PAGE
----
From now on, Congress can simply regulate interstate commerce by imposing "taxes" whenever someone does or does not do something contrary to its desires.That's true! Also on target is the editorialists' complaint against Roberts' sleight-of-hand (which I noted myself on Saturday):
[Roberts] also temporizes that "taxes that seek to influence conduct are nothing new."This reality-based analysis, however, serves a fantasy:
True enough, but the punishments in the tax code for inactivity come in the form of not being able to claim benefits that Congress in its graces bestows. Such as: If you don't borrow to buy a home, you don't get a mortgage interest deduction.
Congress has never passed a tax on a lack of gasoline or a tax on a failure to buy gasoline, any more than Congress can regulate inactivity under the Commerce Clause by telling people to buy gasoline or else pay a penalty.
The reality is that Washington would love to regulate the ordinary economic choices that used to be beyond its purview, and now it will be able to abuse the ad hoc "tax" permit that the Chief Justice has given it.I'd like to propose a bet to the WSJ editorial board: that Congress will not impose another universal purchase mandate in our lifetime (mandates that are a condition of entering a particular market, such as auto insurance for car owners, are a different story). As Donald Verrilli argued in his reply brief, the health insurance market is unique, because the community at large foots much of the healthcare bill for those who lack it, and no "parade of horribles" is likely to follow from this one purchase mandate, as evidenced by state governments' disinclination to impose purchase mandates for consumer products. In her dissent, Justice Ginsburg widens the scope of this reassurance, pointing out that horrible consequences can be extrapolated from the passage of virtually any new law:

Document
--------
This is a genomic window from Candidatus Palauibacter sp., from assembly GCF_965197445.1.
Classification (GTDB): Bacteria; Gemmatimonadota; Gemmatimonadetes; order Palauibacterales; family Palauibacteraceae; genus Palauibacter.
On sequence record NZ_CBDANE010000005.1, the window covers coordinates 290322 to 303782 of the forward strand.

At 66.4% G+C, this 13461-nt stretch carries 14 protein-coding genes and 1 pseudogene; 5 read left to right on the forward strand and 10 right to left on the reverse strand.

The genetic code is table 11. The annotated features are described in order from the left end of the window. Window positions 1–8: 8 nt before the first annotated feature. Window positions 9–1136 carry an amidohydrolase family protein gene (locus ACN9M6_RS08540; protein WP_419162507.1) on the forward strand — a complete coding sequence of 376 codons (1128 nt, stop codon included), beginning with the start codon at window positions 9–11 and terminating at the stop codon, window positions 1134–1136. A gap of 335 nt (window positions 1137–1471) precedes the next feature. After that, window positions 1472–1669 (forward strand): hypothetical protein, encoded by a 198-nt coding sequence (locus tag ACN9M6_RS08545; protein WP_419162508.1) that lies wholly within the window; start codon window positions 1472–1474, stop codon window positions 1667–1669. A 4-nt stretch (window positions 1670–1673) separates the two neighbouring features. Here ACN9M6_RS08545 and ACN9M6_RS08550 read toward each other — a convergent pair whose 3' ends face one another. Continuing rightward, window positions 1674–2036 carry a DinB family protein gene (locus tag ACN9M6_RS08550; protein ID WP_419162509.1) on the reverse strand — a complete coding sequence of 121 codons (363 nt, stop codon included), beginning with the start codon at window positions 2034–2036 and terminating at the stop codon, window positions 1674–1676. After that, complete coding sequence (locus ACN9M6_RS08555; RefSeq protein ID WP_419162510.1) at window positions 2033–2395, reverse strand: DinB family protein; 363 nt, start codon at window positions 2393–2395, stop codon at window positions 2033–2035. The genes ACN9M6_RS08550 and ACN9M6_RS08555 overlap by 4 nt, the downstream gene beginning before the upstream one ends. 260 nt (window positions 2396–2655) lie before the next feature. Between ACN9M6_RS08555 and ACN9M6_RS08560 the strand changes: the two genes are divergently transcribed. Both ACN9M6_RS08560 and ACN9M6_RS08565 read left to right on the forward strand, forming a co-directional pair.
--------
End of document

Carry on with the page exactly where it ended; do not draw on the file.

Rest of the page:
As the controversy surrounding the passage of the Affordable Care Act attests, purchase mandates are likely to engender political resistance. This prospect is borne out by the behavior of state legislators. Despite their possession of unquestioned authority to impose mandates, state governments have rarely done so. See Hall, Commerce Clause Challenges to Health Care Reform, 159 U. Pa. L. Rev. 1825, 1838 (2011).The conservative imagination has grown feverish over the individual mandate for one reason alone: because Barack Obama acceded to it and made it his own. Therefore, it's an apocalyptic assault on liberty.
When contemplated in its extreme, almost any power looks dangerous. The commerce power, hypothetically,would enable Congress to prohibit the purchase and home production of all meat, fish, and dairy goods, effectively compelling Americans to eat only vegetables. Cf. Raich, 545 U. S., at 9; Wickard, 317 U. S., at 127–129. Yet no one would offer the “hypothetical and unreal possibilit[y],” Pullman Co. v. Knott, 235 U. S. 23, 26 (1914), of a vegetarian state as a credible reason to deny Congress the authority ever to ban the possession and sale of goods. THE CHIEF JUSTICE accepts just such specious logic when he cites the broccoli horrible as a reason to deny Congress the power to pass the individual mandate. Cf. R. Bork, The Tempting of America 169 (1990) (“Judges and lawyers live on the slippery slope of analogies; they are not supposed to ski it to the bottom.”). But see, e.g., post, at 3 (joint opinion of SCALIA, KENNEDY, THOMAS, and ALITO, JJ.) (asserting, outlandishly, that if the minimum coverage provision is sustained, then Congress could make “breathing in and out the basis for federal prescription”) (p. 30).